Greg has served on the governing council of the Social Sciences and Humanities Research Council of Canada, the Advisory Committee on Rural Issues for the Federal Secretary of State for Rural Development, the Community Advisory Committee for the BC Ministry of Forests Mountain Pine Beetle Task Force, and other advisory committees.
Greg’s books include “Building Community in an Instant Town” and “Building for Success” which talk about rural and small town community development and community economic development, as well as an edited volume on the “Next Rural Economies” which includes contributions from 12 OECD countries. His most recent book is “Investing in Place: Economic Renewal in Northern British Columbia” which is published by UBC press.
Redesign Rupert Team
Krystin St Jean
Krystin St Jean joined the Community Development Institute (CDI) as a Senior Facilitator in July 2016 and is the lead of the Redesign Rupert project team.
Before joining the CDI, Krystin was the Economic Development Officer for the Village of Burns Lake where she oversaw the establishment and operations of the Economic Development department and was tasked with creating a strategic direction for the community with an Economic Development Plan. Krystin worked to identify opportunities for the community and develop tangible goals and objectives to help the community begin to take action. Previously, Krystin was an intern through the Northern Development Initiative Trust Local Government Management program and also has previously worked in both the private and non-profit sectors.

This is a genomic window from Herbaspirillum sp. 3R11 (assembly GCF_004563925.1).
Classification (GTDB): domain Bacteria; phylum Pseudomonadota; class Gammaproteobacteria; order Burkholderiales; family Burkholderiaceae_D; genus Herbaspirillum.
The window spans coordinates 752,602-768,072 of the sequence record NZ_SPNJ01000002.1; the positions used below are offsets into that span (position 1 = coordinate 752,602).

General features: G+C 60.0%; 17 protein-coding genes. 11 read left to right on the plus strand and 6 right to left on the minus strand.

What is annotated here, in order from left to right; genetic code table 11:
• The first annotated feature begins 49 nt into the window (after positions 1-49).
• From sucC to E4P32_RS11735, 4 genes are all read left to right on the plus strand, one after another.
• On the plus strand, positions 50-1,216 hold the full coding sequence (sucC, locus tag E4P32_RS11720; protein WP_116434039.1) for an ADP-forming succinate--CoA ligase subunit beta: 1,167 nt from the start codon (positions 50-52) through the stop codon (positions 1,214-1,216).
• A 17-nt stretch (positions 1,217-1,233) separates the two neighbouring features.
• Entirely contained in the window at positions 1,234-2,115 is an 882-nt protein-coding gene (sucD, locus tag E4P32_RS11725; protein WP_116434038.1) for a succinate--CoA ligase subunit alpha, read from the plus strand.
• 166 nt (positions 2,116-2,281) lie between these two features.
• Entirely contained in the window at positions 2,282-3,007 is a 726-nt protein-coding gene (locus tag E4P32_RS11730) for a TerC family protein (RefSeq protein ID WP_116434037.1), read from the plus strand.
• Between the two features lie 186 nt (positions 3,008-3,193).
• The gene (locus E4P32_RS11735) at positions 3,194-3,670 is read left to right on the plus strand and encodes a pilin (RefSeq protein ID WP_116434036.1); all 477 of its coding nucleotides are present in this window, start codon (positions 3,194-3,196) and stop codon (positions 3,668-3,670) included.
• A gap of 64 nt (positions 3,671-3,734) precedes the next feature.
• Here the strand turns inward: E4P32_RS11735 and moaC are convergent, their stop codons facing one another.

Originally from Burns Lake, BC, Krystin holds degrees from UNBC in Outdoor Recreation and Tourism Management and Northern and Rural Community Planning. Through her work in Burns Lake, Krystin developed an interest in communities in transition, the economic impact of non-profit organizations in rural communities and public administration. In her down time, Krystin spends as much time outdoors either hiking with her dog or fishing on the rivers of Northern BC with her partner.